Regular price: £24.19
Buy Now with 1 Credit
Buy Now for £24.19
I quite enjoyed the story but the narration jarred in placed. There were places where the subject of the sentence was referred to by the wrong pronoun and lots of odd Americanisms- normalcy?! Even English words were mangled and I'm pretty sure the Marquis of Newcastle would be peeved to find out he was actually a large tent.
1 of 1 people found this review helpful
What disappointed you about The Midwife's Tale?
The audio performance - it didn't seem to be an actor, but a teacher, talking down to children and as for the attempt at male voices... No. Just No. Where was the director? Why didn't somebody guide the poor person into a better performance.
Has The Midwife's Tale put you off other books in this genre?
Would you be willing to try another one of Leila Birch’s performances?
If you could play editor, what scene or scenes would you have cut from The Midwife's Tale?
Only managed a few mins so can't say.
Would you consider the audio edition of The Midwife's Tale to be better than the print version?
I didn't read the print version.
Did the plot keep you on the edge of your seat? How?
The person)s) who committed the murders was not even suspected until near the end. Kept me guessing.
What does Leila Birch bring to the story that you wouldn’t experience if you just read the book?
The different voices of characters, their moods and feelings.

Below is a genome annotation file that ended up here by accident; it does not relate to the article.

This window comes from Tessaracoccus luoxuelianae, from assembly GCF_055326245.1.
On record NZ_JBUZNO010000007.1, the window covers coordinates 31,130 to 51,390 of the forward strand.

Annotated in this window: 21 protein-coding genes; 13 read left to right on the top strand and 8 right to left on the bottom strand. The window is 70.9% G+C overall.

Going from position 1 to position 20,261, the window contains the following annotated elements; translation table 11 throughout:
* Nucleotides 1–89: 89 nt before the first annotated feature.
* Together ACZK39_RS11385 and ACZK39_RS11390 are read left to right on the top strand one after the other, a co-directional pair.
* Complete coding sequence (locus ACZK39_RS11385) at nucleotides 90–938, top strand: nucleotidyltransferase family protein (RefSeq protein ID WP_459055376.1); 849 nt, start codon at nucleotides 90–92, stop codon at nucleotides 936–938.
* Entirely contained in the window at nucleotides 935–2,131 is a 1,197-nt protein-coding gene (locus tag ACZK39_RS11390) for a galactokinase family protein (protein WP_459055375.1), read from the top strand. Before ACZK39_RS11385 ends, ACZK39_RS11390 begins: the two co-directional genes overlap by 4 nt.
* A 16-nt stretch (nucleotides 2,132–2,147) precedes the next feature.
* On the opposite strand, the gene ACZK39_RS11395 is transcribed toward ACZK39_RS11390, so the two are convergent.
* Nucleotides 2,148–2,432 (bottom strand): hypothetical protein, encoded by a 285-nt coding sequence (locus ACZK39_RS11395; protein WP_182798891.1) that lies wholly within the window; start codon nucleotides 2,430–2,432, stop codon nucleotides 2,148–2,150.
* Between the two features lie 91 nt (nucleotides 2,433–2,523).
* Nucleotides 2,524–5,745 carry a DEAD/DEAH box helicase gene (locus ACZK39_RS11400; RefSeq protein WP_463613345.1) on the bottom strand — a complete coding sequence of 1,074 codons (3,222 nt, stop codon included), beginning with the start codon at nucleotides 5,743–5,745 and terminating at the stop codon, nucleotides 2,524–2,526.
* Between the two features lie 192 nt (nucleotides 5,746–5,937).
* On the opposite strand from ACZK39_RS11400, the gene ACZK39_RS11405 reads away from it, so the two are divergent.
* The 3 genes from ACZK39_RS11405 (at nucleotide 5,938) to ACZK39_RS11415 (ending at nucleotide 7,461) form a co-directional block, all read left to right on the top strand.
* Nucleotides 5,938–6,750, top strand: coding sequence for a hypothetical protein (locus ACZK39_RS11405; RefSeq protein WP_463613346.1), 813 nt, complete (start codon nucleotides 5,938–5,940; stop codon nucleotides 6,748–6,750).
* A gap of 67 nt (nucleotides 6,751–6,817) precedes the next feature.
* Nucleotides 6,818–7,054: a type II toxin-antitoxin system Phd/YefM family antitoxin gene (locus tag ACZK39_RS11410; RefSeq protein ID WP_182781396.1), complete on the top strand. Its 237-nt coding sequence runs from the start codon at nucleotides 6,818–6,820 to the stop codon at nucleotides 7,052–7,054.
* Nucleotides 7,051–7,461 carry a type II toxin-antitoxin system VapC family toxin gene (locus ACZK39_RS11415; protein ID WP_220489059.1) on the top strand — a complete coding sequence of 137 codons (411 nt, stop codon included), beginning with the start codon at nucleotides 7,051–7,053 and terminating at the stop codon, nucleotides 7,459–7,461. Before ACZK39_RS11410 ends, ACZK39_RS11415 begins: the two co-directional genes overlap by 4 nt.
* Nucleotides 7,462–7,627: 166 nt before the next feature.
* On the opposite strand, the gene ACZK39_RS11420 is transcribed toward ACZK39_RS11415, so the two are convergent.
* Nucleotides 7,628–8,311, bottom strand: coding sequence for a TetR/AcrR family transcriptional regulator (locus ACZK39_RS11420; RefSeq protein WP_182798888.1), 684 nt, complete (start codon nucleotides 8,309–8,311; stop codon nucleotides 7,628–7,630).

Did you have an extreme reaction to this book? Did it make you laugh or cry?
I had great sympathy with the two main women in the story.
Any additional comments?
Please make the next books by Sam Thomas available in audio as soon as they appear!
2 of 2 people found this review helpful
The narrator of this book was so annoying I almost stopped listening. I'm not sure if my rating would have been higher if I had read the book. The main character's dialogue was so slow I wondered if there was an issue with the speed. But other characters were okay, at least from a speed standpoint. Most of the male characters who were or could be one of the bad guys sounded like old crones. When they were annoyed, they even sounded like the Wicked Witch of the West. The sitcom Italian reading of one character, with sing songy sentences and lots of words ending in "a," was laughable at times.
Bridget Hodgson, the Midwife in the title, is based on an actual person. I understand it is normal in a novel to take liberties with actual happenings in and around a character's life. I felt, however, one of the liberties the author took with Bridget's life was unacceptable. Throughout the book Bridget mourns the loss of her only two children. She doesn't mourn the death of her second husband and there were no surviving children from their brief marriage. According to the author's website, however, Bridget actually had six children with her second husband that survived to the point she named them in her will.
Regarding the story, I didn't like the Bridget. She was flat and uninteresting. Her obsession with forcing unmarried pregnant women to name the father of their bastard children became a problem for me. While I appreciate that Bridget Hodgson is portrayed as a woman of her times, I couldn't come to terms with her lack of compassion for the maid servants who had been raped or taken advantage of by their masters. When Bridget grabbed one young woman around the throat, demanded a name, and groped under her dress to see if she was pregnant, I lost any connection to her I had felt.
2 of 3 people found this review helpful